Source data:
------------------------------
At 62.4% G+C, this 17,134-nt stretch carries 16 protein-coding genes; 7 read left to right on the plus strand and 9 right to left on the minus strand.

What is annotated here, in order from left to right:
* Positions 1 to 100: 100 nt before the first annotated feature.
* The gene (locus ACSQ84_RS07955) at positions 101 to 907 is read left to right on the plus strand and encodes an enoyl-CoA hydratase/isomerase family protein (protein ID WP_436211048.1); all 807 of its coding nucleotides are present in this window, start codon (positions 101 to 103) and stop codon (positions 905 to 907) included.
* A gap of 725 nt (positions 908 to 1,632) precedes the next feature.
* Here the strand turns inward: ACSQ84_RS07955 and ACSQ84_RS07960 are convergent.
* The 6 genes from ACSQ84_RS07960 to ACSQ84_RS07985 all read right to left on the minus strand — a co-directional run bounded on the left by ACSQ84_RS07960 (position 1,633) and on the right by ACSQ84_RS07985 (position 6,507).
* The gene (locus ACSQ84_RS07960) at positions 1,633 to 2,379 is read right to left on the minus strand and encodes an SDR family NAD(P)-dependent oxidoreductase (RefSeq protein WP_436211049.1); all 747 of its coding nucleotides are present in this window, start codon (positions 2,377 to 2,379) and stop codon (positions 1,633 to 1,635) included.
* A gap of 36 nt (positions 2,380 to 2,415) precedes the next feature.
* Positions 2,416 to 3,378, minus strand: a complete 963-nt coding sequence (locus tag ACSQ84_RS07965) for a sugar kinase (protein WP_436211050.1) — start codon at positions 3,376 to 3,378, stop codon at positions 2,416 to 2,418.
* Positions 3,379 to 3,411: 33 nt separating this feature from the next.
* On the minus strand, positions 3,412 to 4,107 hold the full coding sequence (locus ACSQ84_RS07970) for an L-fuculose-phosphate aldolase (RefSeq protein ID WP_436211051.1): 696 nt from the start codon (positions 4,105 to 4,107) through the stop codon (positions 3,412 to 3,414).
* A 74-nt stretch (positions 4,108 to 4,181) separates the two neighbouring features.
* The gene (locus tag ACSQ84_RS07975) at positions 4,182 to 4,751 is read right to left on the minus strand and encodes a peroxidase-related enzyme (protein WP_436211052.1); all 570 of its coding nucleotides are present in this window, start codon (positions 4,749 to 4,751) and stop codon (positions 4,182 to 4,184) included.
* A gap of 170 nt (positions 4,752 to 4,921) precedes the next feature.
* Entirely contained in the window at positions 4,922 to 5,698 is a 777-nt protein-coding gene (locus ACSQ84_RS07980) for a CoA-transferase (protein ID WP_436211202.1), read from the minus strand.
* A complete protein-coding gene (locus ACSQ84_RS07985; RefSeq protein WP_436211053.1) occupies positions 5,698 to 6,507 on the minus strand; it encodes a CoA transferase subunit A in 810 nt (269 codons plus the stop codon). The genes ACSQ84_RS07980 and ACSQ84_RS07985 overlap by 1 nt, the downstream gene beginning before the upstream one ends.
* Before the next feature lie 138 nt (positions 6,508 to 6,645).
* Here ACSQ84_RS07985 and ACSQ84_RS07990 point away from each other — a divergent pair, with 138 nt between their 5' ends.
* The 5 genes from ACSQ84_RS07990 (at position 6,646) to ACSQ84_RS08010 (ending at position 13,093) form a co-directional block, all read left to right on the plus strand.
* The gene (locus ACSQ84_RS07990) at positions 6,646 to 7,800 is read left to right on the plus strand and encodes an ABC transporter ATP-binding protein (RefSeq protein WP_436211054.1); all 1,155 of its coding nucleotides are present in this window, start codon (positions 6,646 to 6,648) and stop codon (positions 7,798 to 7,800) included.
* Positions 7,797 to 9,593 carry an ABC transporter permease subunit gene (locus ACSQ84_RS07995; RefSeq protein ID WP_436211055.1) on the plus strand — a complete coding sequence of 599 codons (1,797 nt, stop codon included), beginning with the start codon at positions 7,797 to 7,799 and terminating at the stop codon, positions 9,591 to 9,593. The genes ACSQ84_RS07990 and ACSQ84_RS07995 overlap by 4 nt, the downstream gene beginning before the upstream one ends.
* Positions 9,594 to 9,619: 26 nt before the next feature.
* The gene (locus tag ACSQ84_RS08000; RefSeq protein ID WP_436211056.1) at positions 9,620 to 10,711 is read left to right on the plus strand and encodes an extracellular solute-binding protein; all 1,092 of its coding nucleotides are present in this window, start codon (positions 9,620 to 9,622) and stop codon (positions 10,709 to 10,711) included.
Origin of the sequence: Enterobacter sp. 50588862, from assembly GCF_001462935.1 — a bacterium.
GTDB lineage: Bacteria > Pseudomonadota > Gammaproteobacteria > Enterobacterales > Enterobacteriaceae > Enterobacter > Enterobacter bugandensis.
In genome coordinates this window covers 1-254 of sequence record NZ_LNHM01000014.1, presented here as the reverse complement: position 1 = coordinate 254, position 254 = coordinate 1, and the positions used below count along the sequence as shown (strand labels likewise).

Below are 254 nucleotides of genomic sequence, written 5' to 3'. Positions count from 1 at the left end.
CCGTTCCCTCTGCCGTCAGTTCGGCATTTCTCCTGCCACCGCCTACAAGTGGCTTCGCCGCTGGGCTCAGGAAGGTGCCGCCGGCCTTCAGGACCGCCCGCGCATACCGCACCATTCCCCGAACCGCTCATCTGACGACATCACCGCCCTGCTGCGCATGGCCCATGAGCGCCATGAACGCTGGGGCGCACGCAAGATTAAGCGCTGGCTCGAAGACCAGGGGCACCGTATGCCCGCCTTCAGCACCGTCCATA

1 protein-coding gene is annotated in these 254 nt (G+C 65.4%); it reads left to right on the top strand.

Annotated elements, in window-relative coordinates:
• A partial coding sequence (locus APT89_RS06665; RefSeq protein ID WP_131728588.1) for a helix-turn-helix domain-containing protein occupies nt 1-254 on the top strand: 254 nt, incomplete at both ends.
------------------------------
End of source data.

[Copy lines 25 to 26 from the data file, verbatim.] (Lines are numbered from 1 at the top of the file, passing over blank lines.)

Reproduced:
Origin of the sequence: Enterobacter sp. 50588862, from assembly GCF_001462935.1 — a bacterium.
GTDB lineage: Bacteria > Pseudomonadota > Gammaproteobacteria > Enterobacterales > Enterobacteriaceae > Enterobacter > Enterobacter bugandensis.